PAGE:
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Vulnerability to Warfarin: Could Undernutrition Be a Predictor?-Reply

David C. Anderson, MD
Arch Intern Med. 1997;157(12):1385. doi:10.1001/archinte.1997.00440330129016.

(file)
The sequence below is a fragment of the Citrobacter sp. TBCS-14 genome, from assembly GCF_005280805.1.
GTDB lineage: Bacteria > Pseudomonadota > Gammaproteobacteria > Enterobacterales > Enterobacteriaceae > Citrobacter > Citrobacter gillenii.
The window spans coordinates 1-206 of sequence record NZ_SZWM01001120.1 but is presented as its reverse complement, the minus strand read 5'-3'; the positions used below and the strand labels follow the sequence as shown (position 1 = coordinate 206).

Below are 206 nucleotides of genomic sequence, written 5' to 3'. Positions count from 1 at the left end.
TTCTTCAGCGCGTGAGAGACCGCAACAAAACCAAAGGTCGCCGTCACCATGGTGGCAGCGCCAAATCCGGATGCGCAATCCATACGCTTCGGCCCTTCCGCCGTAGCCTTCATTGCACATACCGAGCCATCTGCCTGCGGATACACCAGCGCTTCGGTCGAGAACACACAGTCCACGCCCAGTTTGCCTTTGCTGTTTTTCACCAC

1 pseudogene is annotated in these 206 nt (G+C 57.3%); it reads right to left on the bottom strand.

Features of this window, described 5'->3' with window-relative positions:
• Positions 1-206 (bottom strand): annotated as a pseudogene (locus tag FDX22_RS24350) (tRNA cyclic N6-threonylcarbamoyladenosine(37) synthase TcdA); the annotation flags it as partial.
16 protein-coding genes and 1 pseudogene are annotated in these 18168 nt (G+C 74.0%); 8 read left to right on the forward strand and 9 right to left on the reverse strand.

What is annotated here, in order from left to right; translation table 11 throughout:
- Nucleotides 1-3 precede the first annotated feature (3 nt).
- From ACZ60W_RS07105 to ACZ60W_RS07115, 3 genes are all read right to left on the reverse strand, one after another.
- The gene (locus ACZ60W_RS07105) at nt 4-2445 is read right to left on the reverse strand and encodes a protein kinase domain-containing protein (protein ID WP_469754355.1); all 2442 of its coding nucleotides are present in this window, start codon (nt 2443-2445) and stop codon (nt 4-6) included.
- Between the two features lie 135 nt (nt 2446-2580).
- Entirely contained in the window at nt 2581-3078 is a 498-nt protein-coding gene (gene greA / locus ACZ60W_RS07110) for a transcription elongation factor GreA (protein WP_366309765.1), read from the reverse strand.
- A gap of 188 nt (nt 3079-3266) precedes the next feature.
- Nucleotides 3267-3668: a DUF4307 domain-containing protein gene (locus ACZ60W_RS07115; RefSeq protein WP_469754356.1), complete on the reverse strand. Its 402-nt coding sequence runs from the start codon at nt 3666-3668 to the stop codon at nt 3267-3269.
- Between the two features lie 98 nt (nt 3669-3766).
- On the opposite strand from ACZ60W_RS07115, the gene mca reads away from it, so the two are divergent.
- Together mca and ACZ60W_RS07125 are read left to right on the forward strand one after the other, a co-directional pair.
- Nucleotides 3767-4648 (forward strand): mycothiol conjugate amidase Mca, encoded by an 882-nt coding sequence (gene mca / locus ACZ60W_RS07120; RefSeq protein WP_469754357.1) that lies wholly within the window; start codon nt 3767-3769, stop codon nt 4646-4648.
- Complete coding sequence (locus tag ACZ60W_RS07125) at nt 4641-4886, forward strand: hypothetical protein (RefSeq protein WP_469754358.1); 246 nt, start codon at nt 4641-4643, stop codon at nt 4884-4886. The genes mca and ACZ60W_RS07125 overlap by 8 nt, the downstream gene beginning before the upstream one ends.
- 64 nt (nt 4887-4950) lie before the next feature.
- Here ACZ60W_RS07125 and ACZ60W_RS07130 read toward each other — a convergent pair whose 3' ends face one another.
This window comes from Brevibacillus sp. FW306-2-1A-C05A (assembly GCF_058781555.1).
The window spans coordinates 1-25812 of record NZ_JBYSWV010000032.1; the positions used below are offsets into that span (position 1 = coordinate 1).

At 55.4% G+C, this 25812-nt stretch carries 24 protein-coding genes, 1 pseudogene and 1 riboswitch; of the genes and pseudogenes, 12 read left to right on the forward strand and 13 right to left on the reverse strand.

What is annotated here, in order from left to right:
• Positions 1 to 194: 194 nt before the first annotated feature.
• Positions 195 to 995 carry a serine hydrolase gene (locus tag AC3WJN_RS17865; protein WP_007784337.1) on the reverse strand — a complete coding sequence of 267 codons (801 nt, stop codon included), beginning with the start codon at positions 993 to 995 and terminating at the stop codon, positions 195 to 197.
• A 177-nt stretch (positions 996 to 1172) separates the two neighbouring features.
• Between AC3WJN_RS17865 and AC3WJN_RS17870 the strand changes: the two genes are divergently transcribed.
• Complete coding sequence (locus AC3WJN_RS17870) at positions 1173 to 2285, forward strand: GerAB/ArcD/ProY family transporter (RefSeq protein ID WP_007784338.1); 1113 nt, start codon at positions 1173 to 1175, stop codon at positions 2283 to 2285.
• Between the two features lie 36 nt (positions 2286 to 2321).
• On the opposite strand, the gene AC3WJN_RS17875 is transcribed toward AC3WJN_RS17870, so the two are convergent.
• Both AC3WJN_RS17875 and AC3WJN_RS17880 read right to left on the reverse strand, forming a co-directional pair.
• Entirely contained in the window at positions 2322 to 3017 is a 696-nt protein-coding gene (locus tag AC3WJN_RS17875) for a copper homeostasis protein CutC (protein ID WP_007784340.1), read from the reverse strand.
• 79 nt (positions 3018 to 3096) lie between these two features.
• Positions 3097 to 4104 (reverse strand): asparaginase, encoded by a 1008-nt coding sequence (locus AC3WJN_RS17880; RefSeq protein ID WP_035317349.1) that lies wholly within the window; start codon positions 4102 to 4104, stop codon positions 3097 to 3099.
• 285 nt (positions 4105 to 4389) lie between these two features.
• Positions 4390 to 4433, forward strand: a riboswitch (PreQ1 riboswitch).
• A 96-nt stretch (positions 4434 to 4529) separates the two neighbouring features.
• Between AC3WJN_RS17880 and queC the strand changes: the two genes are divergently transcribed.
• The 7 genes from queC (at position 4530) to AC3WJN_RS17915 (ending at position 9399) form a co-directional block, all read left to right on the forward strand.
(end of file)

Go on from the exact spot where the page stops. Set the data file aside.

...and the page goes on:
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The questions posed by Lehmann relate to the mechanism or mechanisms behind a correlation between age and intracranial bleeding complications in patients taking warfarin in the Stroke Prevention in Atrial Fibrillation study.1 For all bleeding sites, the hemorrhage rate was correlated in multivariate analysis not only with age but also with taking multiple drugs and both fluctuation and intensity of the anticoagulant effect. For intracranial events alone, there were too few events (18 total, 11 intraparenchymal) to perform multivariate analysis. Only age and blood pressure were correlated with bleeding in univariate analysis. Lehmann surmises that a lower body mass index is a surrogate for poor nutrition, reduced vitamin K intake, and, consequently, enhanced effect of warfarin. Includingfluctuation and intensity of anticoagulation agents themselves in the multivariate model for bleeding at all sites gets at the final effect of this postulated sequence of events more directly. That age still emerges


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